“I want a twenty-four-hour truce during which there is no rape.”

Andrea Dworkin’s essay and call for a truce was written a few decades ago, during the tumultuous wave of feminism which would become the stereotyped “face” of man-and-sex-hating feminisms, and it is due for an overhaul. The premise is wonderful, but the context and its exclusions, need to be addressed. We at MESA are an inclusive bunch and fight all oppressions, especially the ones the anti-violence movement unwittingly reinforce.

New proposal: I want twenty-four hours during which all oppressions—ageism, sexism, anti-Trans* sentiments, cissexism, homophobia, classism, racism, heterosexism, nationalism, xenophobia, ableism, and anything I may have missed—that contribute to a sexual violence and rape culture are understood and suspended. Ideally, we would spend that twenty-four hours gaining an understanding and empathy for those oppressions that we do not personally experience, so that at the end of that twenty-four hours, we can collectively begin the process of cultural change.

The problem that Dworkin and her like had is being repeated today in the anti-violence movement: it is exclusionary, over-simplifies gendered violence and ignores the oppressive social structures that have constricted and been used to justify violence towards marginalized peoples. Sexual violence is not a simple, one-way formula. Every survivor experiences victimization, healing and empowerment in their own unique ways.

Women of Color have to navigate a world that doubly dominates them via sexism and racism, and responses to survivorship are influenced by this. Some anti-violence advocates are not trained in understanding how systems of racism affect how a survivor may be treated during a course of investigation, how they may be viewed by the public, or how racism may be an additional motivation of a sexual violence crime; after all, racial privilege is an extension of power and control and sexual violence and torture are common methods to inspire fear and reassert racial boundaries.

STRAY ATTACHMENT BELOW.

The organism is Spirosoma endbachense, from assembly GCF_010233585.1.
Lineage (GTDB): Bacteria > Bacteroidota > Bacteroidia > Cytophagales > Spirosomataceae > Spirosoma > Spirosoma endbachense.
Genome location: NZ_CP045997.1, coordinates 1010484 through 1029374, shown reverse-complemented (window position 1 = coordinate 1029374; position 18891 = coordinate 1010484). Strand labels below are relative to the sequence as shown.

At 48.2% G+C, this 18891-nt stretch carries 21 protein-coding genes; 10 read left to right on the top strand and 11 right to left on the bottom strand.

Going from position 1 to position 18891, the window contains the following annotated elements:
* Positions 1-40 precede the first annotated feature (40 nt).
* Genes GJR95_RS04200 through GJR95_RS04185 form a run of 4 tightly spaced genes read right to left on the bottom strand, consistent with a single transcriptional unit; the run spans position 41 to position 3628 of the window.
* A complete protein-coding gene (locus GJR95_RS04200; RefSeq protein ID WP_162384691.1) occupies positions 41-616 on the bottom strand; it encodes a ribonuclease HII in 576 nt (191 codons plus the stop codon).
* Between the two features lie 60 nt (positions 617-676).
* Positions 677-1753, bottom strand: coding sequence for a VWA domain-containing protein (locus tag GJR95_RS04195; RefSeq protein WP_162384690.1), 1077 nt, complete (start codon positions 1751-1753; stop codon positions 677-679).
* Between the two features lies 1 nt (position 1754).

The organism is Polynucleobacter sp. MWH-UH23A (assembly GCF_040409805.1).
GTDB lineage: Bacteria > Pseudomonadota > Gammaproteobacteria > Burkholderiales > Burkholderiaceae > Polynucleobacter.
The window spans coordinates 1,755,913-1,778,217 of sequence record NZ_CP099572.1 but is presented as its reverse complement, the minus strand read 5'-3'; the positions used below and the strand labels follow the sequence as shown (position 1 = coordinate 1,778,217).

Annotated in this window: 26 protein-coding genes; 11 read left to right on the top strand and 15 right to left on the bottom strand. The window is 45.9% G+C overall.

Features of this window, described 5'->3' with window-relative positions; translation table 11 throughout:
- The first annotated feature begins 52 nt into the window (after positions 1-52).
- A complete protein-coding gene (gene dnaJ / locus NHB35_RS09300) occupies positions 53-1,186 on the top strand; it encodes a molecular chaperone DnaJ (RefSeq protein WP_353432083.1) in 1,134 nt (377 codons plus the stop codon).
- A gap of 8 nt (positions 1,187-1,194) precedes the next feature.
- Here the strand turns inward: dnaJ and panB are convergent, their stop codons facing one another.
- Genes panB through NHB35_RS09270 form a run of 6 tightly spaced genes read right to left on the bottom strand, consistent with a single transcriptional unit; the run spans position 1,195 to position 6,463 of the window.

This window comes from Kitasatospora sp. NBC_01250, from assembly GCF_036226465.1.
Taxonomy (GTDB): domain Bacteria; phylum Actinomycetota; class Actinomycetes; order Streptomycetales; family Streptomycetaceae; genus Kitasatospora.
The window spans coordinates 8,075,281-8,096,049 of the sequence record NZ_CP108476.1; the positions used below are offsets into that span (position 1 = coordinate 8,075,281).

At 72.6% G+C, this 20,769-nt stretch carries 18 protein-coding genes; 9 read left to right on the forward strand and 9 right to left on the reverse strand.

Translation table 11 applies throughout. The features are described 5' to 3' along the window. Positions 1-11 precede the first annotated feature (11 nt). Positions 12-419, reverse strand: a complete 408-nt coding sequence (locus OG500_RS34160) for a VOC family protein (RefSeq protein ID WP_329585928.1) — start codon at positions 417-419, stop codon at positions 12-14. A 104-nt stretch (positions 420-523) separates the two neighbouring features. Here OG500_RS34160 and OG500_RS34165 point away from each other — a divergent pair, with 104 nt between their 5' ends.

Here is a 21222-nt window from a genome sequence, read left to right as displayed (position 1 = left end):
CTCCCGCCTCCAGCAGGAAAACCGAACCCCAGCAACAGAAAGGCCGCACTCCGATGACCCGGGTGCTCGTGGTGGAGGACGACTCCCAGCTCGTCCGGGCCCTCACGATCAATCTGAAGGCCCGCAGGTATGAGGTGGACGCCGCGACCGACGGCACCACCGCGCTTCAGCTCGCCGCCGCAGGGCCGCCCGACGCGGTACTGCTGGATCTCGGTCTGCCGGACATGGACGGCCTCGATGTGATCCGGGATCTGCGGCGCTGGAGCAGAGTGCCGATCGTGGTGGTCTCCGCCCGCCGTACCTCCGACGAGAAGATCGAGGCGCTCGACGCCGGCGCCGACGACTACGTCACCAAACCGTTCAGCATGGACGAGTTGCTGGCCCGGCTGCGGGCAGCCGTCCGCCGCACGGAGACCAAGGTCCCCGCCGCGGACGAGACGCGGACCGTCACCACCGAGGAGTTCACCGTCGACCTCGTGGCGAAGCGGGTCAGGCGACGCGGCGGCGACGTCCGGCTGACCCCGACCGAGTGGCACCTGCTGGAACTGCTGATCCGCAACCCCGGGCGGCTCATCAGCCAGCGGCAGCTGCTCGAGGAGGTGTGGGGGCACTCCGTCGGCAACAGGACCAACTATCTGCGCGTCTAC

Trans* survivors also face transphobia at every step of the process; and not all anti-violence and rape crisis centers have made it a priority to be trained in Trans* issues, resources, or even how to respect and talk to them without turning their gender identity into a spectacle, or making the mistake of not calling them with the pronouns they prefer.

And of course, there are male survivors of sexual violence. Male survivors are also ridiculed, especially if their attacker was a woman. Prison rape is used as a punchline or as a so-called deterrent for crime (from a criminological point of view, ineffective and nonsensical) instead of an act of violence that is support by the state, particularly states who choose not to investigate and attempt to prevent rape as per the Prison Rape Elimination Act. Services for survivors who leave prison are not widely available, and this makes the transition from imprisonment back into mainstream society even more difficult. This is especially problematic for youth, particularly youth of Color who are in constant contact with harsh policing and more likely to be funneled back into incarceration, often for non-violent offenses, and increasing the likelihood of sexual violence.

These (somewhat simplified) examples show it is not just sexism we need to be concerned with in our quest to end sexual violence. There are multiple and often intersecting “isms” and societal suppressors that need to be addressed in addition to sexism. One way to accomplish this is a call not just for a truce but for a social and cultural change.

I want a twenty-four hour in which we develop an empathic sense of what it is like to be dehumanized and degraded as survivors based on several identities and oppression with which we are unfamiliar. This proposal for change is enthusiastic, but necessary.

An anti-violence movement that does not incorporate an understanding and programs for all survivors is not a movement that will end rape culture—it is a movement that will only serve to isolate and re-victimize those who have historically been left out since inception.

Inclusivity is not a novelty or an additional caveat for centers to dabble in. It is a dedication and a growing process, one that MESA is delighted to be a part of. We know to end sexual violence, inclusivity and a united front against oppressions is a necessity.